New this year, we’re introducing a new, educational blog series called “How Things Work,” and through it we will be covering the various and wonderful workings of the human eye and vision system. First up, we have the Optic Nerve.

How, exactly, do we see? Well, that’s a complicated question with a complicated answer. They human eye is one of the most complex and wondrous organs in our bodies, and we will continue to explore the visual system in more detail with each new issue in this series.

In the early embryonic stages of development, the eyes develop as a direct neurological extension of the brain. How we perceive the world around us, in simple terms, is a direct result of light passing into our eyes through the lens, and then that visual information is transmitted directly through the optic nerve to the brain itself. There, the brain determines what do to next based on what you have just “seen.” From end to end, the visual system really is quite remarkable. It’s why we love what we do!


The optical nerve is located at the back of the eye, and it is directly tied into your body’s central nervous system. It’s made of ganglionic cells (nerve cells) which transmit what you see to the brain via electrical impulses. The optic nerve contains over 1 million nerve fibers, carrying an extraordinary amount of information from the visual system to the brain’s central nervous system. This information enables us to be aware of our surroundings, determine friend from foe, pickup on subtle movements in our peripheral vision, and even detect subtle cues in the light our eyes process to help regulate our internal circadian rhythms.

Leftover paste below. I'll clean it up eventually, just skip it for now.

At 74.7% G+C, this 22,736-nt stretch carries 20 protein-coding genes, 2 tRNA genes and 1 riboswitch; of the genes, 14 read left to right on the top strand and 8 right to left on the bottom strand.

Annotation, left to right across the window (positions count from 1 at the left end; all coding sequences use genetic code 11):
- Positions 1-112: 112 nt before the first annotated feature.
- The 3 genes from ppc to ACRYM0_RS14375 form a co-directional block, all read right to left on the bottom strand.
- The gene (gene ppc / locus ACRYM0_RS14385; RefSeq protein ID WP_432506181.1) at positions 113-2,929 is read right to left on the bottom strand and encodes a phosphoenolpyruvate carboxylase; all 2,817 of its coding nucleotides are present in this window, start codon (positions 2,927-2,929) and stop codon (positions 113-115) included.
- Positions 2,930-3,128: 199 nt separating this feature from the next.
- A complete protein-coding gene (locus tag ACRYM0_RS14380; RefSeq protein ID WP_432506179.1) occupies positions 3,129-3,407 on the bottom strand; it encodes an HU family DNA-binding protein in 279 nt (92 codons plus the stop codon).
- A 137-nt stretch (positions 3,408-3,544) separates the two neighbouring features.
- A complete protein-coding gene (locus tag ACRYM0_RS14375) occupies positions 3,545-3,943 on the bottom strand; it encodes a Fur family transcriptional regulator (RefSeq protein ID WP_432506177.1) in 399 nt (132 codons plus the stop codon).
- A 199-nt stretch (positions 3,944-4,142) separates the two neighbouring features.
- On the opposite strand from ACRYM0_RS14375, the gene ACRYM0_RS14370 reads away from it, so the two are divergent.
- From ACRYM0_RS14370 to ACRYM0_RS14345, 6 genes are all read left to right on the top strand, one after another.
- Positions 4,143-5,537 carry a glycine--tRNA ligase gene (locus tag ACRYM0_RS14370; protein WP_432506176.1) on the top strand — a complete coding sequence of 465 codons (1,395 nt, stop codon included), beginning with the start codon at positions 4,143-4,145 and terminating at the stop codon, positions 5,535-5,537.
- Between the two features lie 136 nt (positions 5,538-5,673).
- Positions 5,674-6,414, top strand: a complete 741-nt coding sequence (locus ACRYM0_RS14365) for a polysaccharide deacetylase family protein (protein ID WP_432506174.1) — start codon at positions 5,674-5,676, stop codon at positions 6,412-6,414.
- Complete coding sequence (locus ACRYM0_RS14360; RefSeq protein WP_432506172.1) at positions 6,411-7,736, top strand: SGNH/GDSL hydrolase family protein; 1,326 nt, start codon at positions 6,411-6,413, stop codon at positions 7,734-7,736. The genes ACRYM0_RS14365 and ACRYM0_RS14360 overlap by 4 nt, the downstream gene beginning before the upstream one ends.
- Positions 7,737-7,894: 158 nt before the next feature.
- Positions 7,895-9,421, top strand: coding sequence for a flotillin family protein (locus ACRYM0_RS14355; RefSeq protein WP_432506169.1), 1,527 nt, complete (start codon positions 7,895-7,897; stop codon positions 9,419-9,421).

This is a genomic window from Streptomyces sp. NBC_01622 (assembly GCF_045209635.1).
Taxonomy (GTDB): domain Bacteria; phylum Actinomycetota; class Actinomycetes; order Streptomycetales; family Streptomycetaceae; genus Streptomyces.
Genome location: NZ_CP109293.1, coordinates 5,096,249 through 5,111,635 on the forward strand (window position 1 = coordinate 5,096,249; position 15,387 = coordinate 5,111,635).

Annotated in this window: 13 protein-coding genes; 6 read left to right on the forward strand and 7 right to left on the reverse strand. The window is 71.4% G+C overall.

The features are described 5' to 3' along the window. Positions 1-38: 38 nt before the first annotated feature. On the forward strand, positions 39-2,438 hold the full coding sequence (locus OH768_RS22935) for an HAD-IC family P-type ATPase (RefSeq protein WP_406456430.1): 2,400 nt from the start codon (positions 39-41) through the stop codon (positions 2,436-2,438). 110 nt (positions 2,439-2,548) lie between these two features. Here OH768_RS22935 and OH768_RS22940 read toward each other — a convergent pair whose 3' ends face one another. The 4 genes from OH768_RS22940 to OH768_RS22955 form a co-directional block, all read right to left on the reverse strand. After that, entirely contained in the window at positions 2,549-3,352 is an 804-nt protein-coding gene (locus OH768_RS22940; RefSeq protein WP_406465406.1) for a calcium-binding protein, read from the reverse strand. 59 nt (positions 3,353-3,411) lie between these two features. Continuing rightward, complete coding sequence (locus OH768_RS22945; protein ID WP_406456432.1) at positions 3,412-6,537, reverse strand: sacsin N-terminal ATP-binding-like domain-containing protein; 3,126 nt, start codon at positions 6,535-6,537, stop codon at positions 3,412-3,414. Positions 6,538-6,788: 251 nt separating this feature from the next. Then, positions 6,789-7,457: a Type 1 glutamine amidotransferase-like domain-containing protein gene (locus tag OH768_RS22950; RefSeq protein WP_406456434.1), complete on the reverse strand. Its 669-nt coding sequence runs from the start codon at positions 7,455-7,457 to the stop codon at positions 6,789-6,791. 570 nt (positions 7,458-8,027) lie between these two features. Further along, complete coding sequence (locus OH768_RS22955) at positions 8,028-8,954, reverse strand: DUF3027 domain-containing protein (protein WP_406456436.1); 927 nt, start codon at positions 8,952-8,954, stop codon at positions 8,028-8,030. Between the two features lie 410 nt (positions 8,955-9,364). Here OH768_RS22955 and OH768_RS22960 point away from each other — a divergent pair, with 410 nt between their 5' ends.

January is Glaucoma Awareness Month, and we would be remiss if we didn’t mention the fact that Glaucoma leaves millions blind as a direct result of it’s effect on the optic nerve. The visual system relies on the safe transport of visual information from the eyes to the brain. With the increase in ocular pressure caused by glaucoma (an increase in ocular pressure due to increased fluid in the eyes), the delicate eye tissues can no longer perform their intended functions. This higher pressure can also cause irreversible damage to the optic nerve itself, permanently affecting your vision in the process. This pressure compresses the optic nerve fibers, causing cell damage and death (optic nerve atrophy), and once it happens it cannot be repaired.

That’s why it’s so important to see your eye doctor annually. Without revealing itself through symptoms you can notice, glaucoma is a silent thief of sight. During your comprehensive eye health examination, your Primary Eyecare optometrist can help to diagnose and treat glaucoma in its various stages.

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